Today, The Mandiant® Intelligence Center™ released an unprecedented
exposing APT1’s multi-year, enterprise-scale computer
espionage campaign. APT1 is one of dozens of threat groups Mandiant
tracks around the world and we consider it to be one of the most
prolific in terms of the sheer quantity of information it has

Highlights of the report include:

  • Evidence
    linking APT1 to China’s 2nd Bureau of the People’s Liberation Army
    (PLA) General Staff Department’s (GSD) 3rd Department (Military
    Cover Designator 61398).
  • A timeline of APT1 economic
    espionage conducted since 2006 against 141 victims across multiple
  • APT1’s modus operandi (tools, tactics,
    procedures) including a compilation
    of videos showing actual APT1 activity
  • The
    timeline and details of over 40 APT1 malware families.
  • The timeline and details of APT1’s extensive attack

Mandiant is also releasing a digital
appendix with more than 3,000 indicators to bolster defenses against
APT1 operations. This appendix includes:

  • Digital
    delivery of over 3,000 APT1 indicators, such as domain names, and
    MD5 hashes of malware.
  • Thirteen (13) X.509 encryption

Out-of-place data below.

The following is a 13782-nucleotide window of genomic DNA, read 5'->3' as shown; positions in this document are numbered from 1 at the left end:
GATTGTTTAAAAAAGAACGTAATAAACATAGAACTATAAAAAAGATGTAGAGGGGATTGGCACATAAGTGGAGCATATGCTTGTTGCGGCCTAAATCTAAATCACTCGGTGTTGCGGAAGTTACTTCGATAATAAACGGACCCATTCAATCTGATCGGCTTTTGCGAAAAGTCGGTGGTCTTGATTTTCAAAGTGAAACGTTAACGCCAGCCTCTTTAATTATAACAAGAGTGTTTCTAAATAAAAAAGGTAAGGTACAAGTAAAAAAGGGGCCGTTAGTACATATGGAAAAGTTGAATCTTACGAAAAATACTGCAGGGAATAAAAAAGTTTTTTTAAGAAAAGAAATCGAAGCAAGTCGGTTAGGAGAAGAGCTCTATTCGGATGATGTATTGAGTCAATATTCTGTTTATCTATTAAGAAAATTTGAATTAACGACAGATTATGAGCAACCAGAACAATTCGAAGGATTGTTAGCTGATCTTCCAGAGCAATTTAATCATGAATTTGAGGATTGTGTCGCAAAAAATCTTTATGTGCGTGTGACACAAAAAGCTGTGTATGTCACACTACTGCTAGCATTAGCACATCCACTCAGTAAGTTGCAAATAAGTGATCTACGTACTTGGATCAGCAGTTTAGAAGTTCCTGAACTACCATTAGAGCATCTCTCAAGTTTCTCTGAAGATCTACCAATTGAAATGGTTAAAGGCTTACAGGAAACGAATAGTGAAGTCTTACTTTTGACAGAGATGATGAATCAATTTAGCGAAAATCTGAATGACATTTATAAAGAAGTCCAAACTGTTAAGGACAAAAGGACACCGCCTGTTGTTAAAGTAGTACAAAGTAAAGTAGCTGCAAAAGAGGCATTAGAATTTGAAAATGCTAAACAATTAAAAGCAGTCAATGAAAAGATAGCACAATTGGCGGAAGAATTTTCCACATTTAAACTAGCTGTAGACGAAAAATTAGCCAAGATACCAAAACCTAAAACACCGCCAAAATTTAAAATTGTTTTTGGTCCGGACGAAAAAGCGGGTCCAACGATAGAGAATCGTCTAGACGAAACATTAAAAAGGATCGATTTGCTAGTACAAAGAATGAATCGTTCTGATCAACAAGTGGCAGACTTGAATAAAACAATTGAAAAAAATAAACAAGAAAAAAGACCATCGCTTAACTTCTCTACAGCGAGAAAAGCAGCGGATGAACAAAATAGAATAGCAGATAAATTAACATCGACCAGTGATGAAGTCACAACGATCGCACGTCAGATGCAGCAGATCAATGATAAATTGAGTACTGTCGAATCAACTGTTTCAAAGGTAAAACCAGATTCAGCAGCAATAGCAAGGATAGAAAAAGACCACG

certificates used by APT1.
  • A set of APT1 Indicators of
    Compromise (IOCs) and detailed descriptions of over 40 malware
    families in APT1’s arsenal of digital weapons.
  • IOCs that
    can be used in conjunction with Redline™,
    Mandiant’s free host-based investigative tool, or with Mandiant
    Intelligent Response® (MIR)
    , Mandiant’s commercial
    enterprise investigative tool.

The scale and impact
of APT1’s operations compelled us to write this report. The decision
to publish a significant part of our intelligence about Unit 61398
was a painstaking one. What started as a “what if”
discussion about our traditional non-disclosure policy quickly
turned into the realization that the positive impact resulting from
our decision to expose APT1 outweighed the risk of losing much of
our ability to collect intelligence on this particular APT group. It
is time to acknowledge the threat is originating from China, and we
wanted to do our part to arm and prepare security professionals to
combat the threat effectively. The issue of attribution has always
been a missing link in the public’s understanding of the landscape
of APT cyber espionage. Without establishing a solid connection to
China, there will always be room for observers to dismiss APT
actions as uncoordinated, solely criminal in nature, or peripheral
to larger national security and global economic concerns. We hope
that this report will lead to increased understanding and
coordinated action in countering APT network breaches.

recognize that no one entity can understand the entire complex
picture that many years of intense cyber espionage by a single group
creates. We look forward to seeing the surge of data and
conversations a report like this will likely generate.


Managing Director, Threat Intelligence

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